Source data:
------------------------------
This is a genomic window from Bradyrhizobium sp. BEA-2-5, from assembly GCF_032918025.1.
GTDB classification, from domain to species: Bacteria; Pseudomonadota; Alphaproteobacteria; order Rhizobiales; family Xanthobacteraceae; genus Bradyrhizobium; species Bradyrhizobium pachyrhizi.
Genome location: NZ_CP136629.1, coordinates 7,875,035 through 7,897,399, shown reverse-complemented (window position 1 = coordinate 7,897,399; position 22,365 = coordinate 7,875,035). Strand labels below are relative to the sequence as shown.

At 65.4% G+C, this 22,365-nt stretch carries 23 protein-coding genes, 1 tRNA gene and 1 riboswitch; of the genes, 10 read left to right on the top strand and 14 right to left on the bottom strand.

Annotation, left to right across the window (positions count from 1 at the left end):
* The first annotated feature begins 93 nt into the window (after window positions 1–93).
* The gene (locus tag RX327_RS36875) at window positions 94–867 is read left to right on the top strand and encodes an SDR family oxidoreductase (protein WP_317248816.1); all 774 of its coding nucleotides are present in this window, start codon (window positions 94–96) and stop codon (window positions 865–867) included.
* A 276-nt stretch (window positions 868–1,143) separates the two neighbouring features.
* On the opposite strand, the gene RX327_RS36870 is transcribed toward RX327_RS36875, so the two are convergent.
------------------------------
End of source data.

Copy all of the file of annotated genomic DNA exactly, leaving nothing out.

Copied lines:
This is a genomic window from Bradyrhizobium sp. BEA-2-5, from assembly GCF_032918025.1.
GTDB classification, from domain to species: Bacteria; Pseudomonadota; Alphaproteobacteria; order Rhizobiales; family Xanthobacteraceae; genus Bradyrhizobium; species Bradyrhizobium pachyrhizi.
Genome location: NZ_CP136629.1, coordinates 7,875,035 through 7,897,399, shown reverse-complemented (window position 1 = coordinate 7,897,399; position 22,365 = coordinate 7,875,035). Strand labels below are relative to the sequence as shown.

At 65.4% G+C, this 22,365-nt stretch carries 23 protein-coding genes, 1 tRNA gene and 1 riboswitch; of the genes, 10 read left to right on the top strand and 14 right to left on the bottom strand.

Annotation, left to right across the window (positions count from 1 at the left end):
* The first annotated feature begins 93 nt into the window (after window positions 1–93).
* The gene (locus tag RX327_RS36875) at window positions 94–867 is read left to right on the top strand and encodes an SDR family oxidoreductase (protein WP_317248816.1); all 774 of its coding nucleotides are present in this window, start codon (window positions 94–96) and stop codon (window positions 865–867) included.
* A 276-nt stretch (window positions 868–1,143) separates the two neighbouring features.
* On the opposite strand, the gene RX327_RS36870 is transcribed toward RX327_RS36875, so the two are convergent.